WHAT IS BACTERIAL VAGINOSIS
Bacterial vaginosis (BV) is the most common cause of abnormal vaginal discharge. One in ten will have BV at some time in their life.
WHAT CAUSES BV?
BV is caused by a change in the number and type of bacteria found in the vagina. A healthy vagina contains many different kinds of bacteria. In BV, there is a decrease in the number of a particular bacteria called lactobacillus and an increase in other bacteria called anaerobic bacteria. The most common of these anaerobic bacteria is Gardnerella.
The increase in the anaerobic bacteria in the vagina changes the chemistry of the vaginal fluid, making it more alkaline. BV is not the same as vaginal thrush and is caused by different organisms.
IS BV A SEXUALLY TRANSMISSIBLE INFECTION?
BV is associated with sex but is not considered a sexually transmissible infection. However, having a new sexual partner or multiple sexual partners increases the risk of BV. Using condoms is known to reduce the risk of BV.
WHAT ARE THE SYMPTOMS?
50% of people with bacterial vaginosis will have no symptoms. If symptoms do occur, they include:
- Increased or changed vaginal discharge (often white or grey watery).
- A change in vaginal odour - usually slightly offensive or ‘fishy’.
- The odour may be more noticeable after sex.
- Vulval itching or irritation.
HOW IS IT DIAGNOSED?
A doctor usually diagnoses BV based on symptoms and an examination and is generally confirmed by collecting a vaginal swab.
DO I NEED TREATMENT?
In up to one-third of cases, BV resolves without treatment, however, treatment is advised in the following circumstances:
- To relieve symptoms that don’t go away.
- If you are having a gynaecological procedure.
- If you are pregnant.
WHAT IS THE TREATMENT FOR BV?
BV is treated with antibiotics. These antibiotics reduce the anaerobic bacteria and allow the lactobacilli to increase in number and restore normal balance in the vagina. Antibiotics can be given as oral tablets, vaginal creams, or vaginal gels. Please discuss your preferred method with your doctor.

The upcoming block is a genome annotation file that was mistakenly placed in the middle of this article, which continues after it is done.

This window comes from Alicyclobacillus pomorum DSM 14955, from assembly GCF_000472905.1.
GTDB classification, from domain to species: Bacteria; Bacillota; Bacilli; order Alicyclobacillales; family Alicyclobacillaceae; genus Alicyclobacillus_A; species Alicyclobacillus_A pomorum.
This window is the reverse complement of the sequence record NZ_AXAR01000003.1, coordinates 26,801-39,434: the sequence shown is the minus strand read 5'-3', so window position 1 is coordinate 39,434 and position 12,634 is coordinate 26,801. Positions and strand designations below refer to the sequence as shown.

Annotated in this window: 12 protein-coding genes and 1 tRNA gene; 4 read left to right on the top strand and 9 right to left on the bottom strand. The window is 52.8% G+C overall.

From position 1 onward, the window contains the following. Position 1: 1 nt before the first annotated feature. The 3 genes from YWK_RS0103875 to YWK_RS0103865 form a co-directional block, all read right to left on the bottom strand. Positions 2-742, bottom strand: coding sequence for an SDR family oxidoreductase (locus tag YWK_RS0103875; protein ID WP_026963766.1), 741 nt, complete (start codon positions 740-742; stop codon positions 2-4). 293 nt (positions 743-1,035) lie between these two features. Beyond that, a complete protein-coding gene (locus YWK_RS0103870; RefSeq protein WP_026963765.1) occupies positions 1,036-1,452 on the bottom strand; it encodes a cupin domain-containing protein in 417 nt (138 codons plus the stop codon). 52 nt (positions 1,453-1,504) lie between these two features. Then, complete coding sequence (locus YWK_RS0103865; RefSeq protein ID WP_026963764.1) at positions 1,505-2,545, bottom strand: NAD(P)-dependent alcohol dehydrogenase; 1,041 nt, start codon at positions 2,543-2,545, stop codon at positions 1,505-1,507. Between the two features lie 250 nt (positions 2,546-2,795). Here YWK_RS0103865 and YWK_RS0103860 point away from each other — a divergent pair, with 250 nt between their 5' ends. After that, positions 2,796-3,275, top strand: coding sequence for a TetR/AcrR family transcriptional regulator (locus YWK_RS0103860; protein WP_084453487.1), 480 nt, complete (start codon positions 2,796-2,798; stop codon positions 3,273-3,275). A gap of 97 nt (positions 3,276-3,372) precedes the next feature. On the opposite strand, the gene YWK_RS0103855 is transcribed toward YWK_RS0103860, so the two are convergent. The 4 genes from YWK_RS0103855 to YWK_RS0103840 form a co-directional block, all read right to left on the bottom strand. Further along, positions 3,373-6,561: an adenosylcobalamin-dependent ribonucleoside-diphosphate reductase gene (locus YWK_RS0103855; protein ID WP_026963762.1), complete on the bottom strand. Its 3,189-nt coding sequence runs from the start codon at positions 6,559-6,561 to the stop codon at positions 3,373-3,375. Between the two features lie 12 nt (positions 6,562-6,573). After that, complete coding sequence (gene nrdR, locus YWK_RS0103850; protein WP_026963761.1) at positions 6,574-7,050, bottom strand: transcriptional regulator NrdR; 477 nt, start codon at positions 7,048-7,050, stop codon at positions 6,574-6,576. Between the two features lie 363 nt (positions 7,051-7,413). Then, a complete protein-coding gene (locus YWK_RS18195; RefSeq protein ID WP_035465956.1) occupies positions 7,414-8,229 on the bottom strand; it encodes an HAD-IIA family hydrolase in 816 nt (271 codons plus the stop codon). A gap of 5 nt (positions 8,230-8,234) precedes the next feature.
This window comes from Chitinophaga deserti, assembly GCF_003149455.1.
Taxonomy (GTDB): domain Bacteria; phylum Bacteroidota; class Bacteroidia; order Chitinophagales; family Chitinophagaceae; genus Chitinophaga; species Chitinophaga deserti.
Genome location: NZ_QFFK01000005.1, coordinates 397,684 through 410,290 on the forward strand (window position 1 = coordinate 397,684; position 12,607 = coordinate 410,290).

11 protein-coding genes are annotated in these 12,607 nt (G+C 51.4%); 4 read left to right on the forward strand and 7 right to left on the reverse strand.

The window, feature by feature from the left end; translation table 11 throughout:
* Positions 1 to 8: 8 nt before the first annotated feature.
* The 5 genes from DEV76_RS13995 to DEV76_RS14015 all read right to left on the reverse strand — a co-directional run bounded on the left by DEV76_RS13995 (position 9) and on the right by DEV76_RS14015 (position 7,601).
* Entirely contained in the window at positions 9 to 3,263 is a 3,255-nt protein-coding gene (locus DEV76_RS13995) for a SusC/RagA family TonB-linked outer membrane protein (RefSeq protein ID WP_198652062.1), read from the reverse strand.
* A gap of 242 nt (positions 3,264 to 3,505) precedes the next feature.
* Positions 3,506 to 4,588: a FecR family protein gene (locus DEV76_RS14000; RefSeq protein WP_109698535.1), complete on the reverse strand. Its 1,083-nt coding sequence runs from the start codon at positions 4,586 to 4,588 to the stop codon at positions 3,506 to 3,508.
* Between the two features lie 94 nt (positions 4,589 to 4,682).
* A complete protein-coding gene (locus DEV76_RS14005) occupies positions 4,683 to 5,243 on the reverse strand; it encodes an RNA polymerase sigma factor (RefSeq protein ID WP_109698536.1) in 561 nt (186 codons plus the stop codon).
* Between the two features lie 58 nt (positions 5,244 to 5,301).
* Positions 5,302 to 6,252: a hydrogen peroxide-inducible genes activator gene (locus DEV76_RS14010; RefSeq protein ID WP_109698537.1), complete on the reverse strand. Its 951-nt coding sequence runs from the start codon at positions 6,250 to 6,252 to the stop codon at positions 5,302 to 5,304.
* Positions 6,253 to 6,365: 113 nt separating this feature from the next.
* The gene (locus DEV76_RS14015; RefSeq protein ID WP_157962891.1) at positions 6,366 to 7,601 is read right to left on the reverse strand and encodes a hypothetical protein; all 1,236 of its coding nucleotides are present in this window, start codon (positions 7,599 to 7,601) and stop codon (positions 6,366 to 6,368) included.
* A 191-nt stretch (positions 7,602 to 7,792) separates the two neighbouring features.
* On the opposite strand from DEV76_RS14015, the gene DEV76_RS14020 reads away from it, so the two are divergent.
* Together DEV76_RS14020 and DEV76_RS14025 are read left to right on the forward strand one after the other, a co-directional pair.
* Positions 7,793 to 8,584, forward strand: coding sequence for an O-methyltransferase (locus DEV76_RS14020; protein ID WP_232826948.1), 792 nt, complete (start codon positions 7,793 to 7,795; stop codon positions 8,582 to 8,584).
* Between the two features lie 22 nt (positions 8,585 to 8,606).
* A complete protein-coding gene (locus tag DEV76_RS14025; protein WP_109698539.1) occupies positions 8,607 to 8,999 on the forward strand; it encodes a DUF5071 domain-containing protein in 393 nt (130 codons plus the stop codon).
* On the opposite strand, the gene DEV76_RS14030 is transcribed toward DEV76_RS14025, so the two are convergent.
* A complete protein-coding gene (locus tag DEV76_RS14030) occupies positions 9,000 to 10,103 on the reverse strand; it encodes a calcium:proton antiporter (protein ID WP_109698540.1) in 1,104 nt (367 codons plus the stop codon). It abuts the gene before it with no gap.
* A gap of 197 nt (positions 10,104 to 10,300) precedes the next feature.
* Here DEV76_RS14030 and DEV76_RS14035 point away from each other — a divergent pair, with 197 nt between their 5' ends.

ARE THERE SIDE EFFECTS FROM BV TREATMENT?
Some people may experience side effects such as abdominal pain, cramps, nausea & vomiting, flushing, or headache when taking oral bacterial vaginosis treatment.
You may be advised to avoid alcohol during treatment and for up to 3 days afterward.
The vaginal preparations weaken latex condoms, so using non-latex condoms or avoiding sex is advised during treatment.
WHAT HAPPENS IF BV IS NOT TREATED?
BV is a common condition, and most of the time, there are no problems if it is not treated. However, there are situations where complications can occur:
- If you have BV when you are pregnant, you may be at higher risk of late miscarriage, premature birth, and developing a womb infection after birth.
- If you undergo a gynaecological procedure when you have BV, you are at greater risk of developing a pelvic infection.
- You are more likely to contract a sexually transmitted infection if you have untreated BV.
CAN BV RECUR?
About a third who respond to treatment will have another BV episode within three months; more than half will have a recurrence within a year.
HOW CAN I REDUCE BV RECURRING?
The best ways of preventing BV are not known. Avoiding anything that changes the balance of vaginal bacteria may help. You may reduce the chance of getting BV if you avoid the following:
- Vaginal douching.
- Scented soap, shower gels, perfumed bubble bath, and antiseptic bath liquids.
- Using any commercial ‘feminine hygiene’ products such as sprays, vaginal deodorants, washes, or wipes.
- Using condoms also reduces your risk of developing BV.
Australian STI Management Guidelines for use in primary care.
Melbourne Sexual Health Centre.
- Last updated on .